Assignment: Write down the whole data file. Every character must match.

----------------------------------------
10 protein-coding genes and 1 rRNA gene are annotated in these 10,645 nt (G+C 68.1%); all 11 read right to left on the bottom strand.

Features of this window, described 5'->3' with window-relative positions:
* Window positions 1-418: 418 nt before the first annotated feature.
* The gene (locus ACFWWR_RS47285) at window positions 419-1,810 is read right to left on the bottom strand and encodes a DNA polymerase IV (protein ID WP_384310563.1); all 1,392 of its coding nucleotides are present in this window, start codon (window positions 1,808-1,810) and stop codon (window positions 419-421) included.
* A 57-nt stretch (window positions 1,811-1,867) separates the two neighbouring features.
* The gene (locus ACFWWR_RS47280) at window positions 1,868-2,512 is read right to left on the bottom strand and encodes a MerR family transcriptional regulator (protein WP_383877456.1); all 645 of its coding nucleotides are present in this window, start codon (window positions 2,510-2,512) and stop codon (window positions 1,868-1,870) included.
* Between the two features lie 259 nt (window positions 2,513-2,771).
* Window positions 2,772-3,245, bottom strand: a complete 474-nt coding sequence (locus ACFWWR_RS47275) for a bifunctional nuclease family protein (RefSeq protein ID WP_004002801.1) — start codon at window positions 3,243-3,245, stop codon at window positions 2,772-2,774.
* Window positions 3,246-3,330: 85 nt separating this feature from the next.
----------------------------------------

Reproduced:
10 protein-coding genes and 1 rRNA gene are annotated in these 10,645 nt (G+C 68.1%); all 11 read right to left on the bottom strand.

Features of this window, described 5'->3' with window-relative positions:
* Window positions 1-418: 418 nt before the first annotated feature.
* The gene (locus ACFWWR_RS47285) at window positions 419-1,810 is read right to left on the bottom strand and encodes a DNA polymerase IV (protein ID WP_384310563.1); all 1,392 of its coding nucleotides are present in this window, start codon (window positions 1,808-1,810) and stop codon (window positions 419-421) included.
* A 57-nt stretch (window positions 1,811-1,867) separates the two neighbouring features.
* The gene (locus ACFWWR_RS47280) at window positions 1,868-2,512 is read right to left on the bottom strand and encodes a MerR family transcriptional regulator (protein WP_383877456.1); all 645 of its coding nucleotides are present in this window, start codon (window positions 2,510-2,512) and stop codon (window positions 1,868-1,870) included.
* Between the two features lie 259 nt (window positions 2,513-2,771).
* Window positions 2,772-3,245, bottom strand: a complete 474-nt coding sequence (locus ACFWWR_RS47275) for a bifunctional nuclease family protein (RefSeq protein ID WP_004002801.1) — start codon at window positions 3,243-3,245, stop codon at window positions 2,772-2,774.
* Window positions 3,246-3,330: 85 nt separating this feature from the next.